Published online Jul 7, 2018. doi: 10.3748/wjg.v24.i25.2741
Peer-review started: March 29, 2018
First decision: May 9, 2018
Revised: June 1, 2018
Accepted: June 25, 2018
Article in press: June 25, 2018
Published online: July 7, 2018
The incidence of inflammatory bowel disease (IBD) is increasing globally. Multiple studies have reported the pediatric IBD incidence in individuals over the past few years. However, the global and regional IBD incidences in childhood and their trends over time are not well reported. The highest pediatric incidence is traditionally observed in industrialized countries in North America and Western Europe. The incidence of IBD is increasing in both developed and developing countries. The variations in the disease incidence may reflect differences in the distribution of various environmental triggers for the disease within specific areas. The changing incidence of pediatric IBD worldwide provides an opportunity to study disease etiology.
The incidence of IBD is increasing worldwide in both adults and children. Thus, epidemiological knowledge is essential for defining new etiological hypotheses and predictors of the development of IBD to better define how environmental factors might influence disease onset and to guide future studies. Furthermore, additional evidence has recently become available due to the publication of previous reviews, but many incidence rates have since changed. Consequently, currently, a window of opportunity exists for the completion of a new, rigorous pediatric systematic review.
The authors aimed to summarize up-to-date studies investigating the incidence of pediatric-onset IBD and track the changes over time based on a comprehensive search of credible published pediatric studies and current knowledge regarding pediatric IBD incidence.
A systematic review was performed using Preferred Reporting Items for Systematic Reviews and Meta-Analyses guidelines. We searched electronic databases (MEDLINE, EMBASE, and Cochrane Library). Studies investigating the incidence and trends of pediatric IBD over time were eligible for inclusion. Interactive maps and temporal trends were used to illustrate the incidences of and changes in IBD.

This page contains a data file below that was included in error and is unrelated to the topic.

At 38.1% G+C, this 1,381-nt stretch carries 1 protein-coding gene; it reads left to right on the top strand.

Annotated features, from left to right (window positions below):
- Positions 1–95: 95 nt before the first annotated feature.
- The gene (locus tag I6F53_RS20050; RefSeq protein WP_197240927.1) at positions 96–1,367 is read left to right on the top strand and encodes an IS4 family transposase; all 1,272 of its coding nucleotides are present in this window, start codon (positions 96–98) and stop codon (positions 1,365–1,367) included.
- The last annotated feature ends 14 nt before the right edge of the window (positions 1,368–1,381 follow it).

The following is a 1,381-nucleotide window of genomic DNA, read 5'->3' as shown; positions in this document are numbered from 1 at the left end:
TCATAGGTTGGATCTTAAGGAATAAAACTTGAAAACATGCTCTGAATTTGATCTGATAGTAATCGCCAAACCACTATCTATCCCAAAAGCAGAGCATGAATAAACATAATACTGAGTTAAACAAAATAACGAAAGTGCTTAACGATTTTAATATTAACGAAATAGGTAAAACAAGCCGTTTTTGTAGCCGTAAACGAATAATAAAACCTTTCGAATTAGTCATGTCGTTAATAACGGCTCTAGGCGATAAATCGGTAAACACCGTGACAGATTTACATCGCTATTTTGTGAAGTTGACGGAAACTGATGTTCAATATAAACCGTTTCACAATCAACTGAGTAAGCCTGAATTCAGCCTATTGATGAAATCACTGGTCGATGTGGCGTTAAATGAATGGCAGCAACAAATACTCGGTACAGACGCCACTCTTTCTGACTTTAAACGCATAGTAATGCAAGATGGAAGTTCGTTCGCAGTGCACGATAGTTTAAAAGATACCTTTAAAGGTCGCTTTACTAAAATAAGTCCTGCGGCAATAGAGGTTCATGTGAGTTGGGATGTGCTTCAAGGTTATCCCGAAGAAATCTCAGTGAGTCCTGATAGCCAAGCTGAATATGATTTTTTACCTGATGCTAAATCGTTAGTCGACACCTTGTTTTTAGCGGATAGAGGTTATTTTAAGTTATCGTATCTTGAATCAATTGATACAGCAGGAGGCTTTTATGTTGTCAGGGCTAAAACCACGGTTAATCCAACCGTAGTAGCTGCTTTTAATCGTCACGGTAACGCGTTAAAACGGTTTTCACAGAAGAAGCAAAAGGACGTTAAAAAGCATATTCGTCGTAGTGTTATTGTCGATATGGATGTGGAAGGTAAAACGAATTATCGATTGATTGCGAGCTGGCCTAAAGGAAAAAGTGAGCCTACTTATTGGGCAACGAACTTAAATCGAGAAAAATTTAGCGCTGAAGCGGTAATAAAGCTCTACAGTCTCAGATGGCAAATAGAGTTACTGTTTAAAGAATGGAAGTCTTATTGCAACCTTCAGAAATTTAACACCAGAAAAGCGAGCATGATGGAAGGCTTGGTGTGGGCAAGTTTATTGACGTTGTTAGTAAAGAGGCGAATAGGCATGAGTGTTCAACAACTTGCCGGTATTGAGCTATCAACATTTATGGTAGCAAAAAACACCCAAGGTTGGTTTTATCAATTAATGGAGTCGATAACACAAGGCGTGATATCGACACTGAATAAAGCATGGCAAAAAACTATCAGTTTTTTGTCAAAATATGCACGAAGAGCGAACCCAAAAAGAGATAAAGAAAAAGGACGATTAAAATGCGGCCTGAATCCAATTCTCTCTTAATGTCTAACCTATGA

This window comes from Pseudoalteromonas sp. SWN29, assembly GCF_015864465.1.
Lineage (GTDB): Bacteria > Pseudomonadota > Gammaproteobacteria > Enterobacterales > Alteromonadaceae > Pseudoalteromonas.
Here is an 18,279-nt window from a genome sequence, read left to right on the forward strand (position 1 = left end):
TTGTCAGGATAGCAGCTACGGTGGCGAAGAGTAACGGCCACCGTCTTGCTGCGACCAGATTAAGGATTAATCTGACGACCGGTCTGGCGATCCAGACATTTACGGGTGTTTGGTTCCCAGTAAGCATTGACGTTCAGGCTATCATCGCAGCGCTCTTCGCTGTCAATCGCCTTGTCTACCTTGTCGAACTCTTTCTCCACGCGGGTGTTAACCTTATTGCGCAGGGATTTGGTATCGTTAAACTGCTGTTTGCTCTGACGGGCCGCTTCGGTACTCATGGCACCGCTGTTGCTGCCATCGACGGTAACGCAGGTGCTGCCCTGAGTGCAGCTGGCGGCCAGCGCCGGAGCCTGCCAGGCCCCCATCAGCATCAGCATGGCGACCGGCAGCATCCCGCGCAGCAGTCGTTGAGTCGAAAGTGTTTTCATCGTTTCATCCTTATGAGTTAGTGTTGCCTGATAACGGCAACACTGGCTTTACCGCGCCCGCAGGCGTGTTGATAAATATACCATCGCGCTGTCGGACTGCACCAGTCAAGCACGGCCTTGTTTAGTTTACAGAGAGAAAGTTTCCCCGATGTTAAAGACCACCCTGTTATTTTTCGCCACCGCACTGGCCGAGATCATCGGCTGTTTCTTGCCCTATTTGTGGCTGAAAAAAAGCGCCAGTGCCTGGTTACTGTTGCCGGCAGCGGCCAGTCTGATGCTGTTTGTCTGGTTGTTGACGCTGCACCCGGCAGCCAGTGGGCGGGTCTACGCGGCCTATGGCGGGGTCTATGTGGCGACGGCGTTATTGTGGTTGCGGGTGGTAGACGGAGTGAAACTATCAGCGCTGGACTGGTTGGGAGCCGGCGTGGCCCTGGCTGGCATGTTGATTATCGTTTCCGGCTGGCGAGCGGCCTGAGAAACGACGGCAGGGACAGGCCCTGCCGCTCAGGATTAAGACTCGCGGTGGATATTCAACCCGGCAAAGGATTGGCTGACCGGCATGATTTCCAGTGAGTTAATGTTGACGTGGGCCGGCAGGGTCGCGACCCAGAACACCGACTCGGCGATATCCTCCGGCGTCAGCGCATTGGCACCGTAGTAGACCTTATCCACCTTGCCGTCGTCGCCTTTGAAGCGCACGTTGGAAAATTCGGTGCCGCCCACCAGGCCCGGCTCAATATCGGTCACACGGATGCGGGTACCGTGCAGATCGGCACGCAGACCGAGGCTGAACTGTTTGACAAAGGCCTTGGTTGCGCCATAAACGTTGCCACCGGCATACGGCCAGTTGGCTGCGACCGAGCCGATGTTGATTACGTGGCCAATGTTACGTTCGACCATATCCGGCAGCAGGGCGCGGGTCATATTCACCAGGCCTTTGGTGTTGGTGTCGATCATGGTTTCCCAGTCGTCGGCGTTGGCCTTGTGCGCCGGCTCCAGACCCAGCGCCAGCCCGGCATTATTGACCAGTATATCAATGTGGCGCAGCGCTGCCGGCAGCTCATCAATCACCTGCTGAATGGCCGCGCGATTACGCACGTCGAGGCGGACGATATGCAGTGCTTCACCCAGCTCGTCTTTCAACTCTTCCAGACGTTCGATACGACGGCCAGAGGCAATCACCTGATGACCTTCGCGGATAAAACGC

One hundred forty studies met the inclusion criteria, demonstrating a substantial increase in the incidence of pediatric IBD and great geographic variations. The incidence of IBD remains the highest in the northern populations of Europe and America and has remained stable or even decreased. Rising rates of pediatric IBD were observed in previously low-incidence areas and much of the developing world, and among children of immigrants. The incidence rates of Crohn’s disease (CD) and ulcerative colitis (UC) vary worldwide between 0.2/100000 and 13.9/100000 and between 0.1/100000 and 15/100000, respectively. In the time-trend analyses, 67% of CD and 46% of UC studies reported a significant increase.
This study is among the most comprehensive studies to summarize the global IBD incidence. The IBD incidence is increasing or stable over time in both developed and developing regions of the world, indicating an emerging epidemic of the disease outside the Western world, whereas those in Northern Europe may have reached a plateau. The reasons contributing to these continued increases remain unclear. Whether genetic or environmental factors are the cause of these differences remains to be determined. Investigations of IBD performed in locations where it is emerging rapidly provide an opportunity to further identify the causative factors within specific populations. Whether the incidence of IBD in children will continue to increase or remain static is unclear.
Our data may serve as an essential resource for future studies and can be used to prioritize public health efforts in areas with the highest incidence. Knowing the increasing incidence of IBD and different geographic distribution may provide new insight into the etiology of pediatric IBD and direct future investigative studies. We must find ways to match genetic and environmental factors to pediatric IBD. An understanding of the early evolution of IBD is important and must be further investigated to unravel its etiology. This understanding is particularly important for preventing or curing the disease during the early stages. Attempts to perform studies with global coordination and additional prospective, population-based studies should be encouraged.